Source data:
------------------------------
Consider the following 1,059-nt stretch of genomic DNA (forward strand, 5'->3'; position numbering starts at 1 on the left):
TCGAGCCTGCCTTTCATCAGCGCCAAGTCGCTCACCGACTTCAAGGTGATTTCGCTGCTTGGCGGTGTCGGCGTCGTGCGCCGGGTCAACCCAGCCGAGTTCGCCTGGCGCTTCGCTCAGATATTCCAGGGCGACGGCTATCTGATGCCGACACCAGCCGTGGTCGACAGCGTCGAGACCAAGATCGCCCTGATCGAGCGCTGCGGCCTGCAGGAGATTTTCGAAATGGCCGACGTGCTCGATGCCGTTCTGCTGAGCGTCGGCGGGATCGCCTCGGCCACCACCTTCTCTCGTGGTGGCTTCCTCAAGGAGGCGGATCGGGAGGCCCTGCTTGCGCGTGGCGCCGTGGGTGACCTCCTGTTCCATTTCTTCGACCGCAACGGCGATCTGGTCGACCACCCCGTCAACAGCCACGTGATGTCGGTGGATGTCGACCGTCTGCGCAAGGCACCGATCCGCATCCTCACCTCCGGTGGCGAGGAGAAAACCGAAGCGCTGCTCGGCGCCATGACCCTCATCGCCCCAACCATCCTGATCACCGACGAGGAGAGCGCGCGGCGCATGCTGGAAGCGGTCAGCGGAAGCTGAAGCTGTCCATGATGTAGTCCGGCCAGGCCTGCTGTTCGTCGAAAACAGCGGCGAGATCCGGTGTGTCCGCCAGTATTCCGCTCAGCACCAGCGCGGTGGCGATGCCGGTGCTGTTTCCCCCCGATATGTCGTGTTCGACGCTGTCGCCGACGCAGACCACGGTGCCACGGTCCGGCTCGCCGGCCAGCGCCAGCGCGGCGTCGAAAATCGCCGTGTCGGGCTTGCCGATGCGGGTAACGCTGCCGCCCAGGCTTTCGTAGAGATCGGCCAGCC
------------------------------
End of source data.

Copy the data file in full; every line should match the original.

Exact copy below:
Consider the following 1,059-nt stretch of genomic DNA (forward strand, 5'->3'; position numbering starts at 1 on the left):
TCGAGCCTGCCTTTCATCAGCGCCAAGTCGCTCACCGACTTCAAGGTGATTTCGCTGCTTGGCGGTGTCGGCGTCGTGCGCCGGGTCAACCCAGCCGAGTTCGCCTGGCGCTTCGCTCAGATATTCCAGGGCGACGGCTATCTGATGCCGACACCAGCCGTGGTCGACAGCGTCGAGACCAAGATCGCCCTGATCGAGCGCTGCGGCCTGCAGGAGATTTTCGAAATGGCCGACGTGCTCGATGCCGTTCTGCTGAGCGTCGGCGGGATCGCCTCGGCCACCACCTTCTCTCGTGGTGGCTTCCTCAAGGAGGCGGATCGGGAGGCCCTGCTTGCGCGTGGCGCCGTGGGTGACCTCCTGTTCCATTTCTTCGACCGCAACGGCGATCTGGTCGACCACCCCGTCAACAGCCACGTGATGTCGGTGGATGTCGACCGTCTGCGCAAGGCACCGATCCGCATCCTCACCTCCGGTGGCGAGGAGAAAACCGAAGCGCTGCTCGGCGCCATGACCCTCATCGCCCCAACCATCCTGATCACCGACGAGGAGAGCGCGCGGCGCATGCTGGAAGCGGTCAGCGGAAGCTGAAGCTGTCCATGATGTAGTCCGGCCAGGCCTGCTGTTCGTCGAAAACAGCGGCGAGATCCGGTGTGTCCGCCAGTATTCCGCTCAGCACCAGCGCGGTGGCGATGCCGGTGCTGTTTCCCCCCGATATGTCGTGTTCGACGCTGTCGCCGACGCAGACCACGGTGCCACGGTCCGGCTCGCCGGCCAGCGCCAGCGCGGCGTCGAAAATCGCCGTGTCGGGCTTGCCGATGCGGGTAACGCTGCCGCCCAGGCTTTCGTAGAGATCGGCCAGCC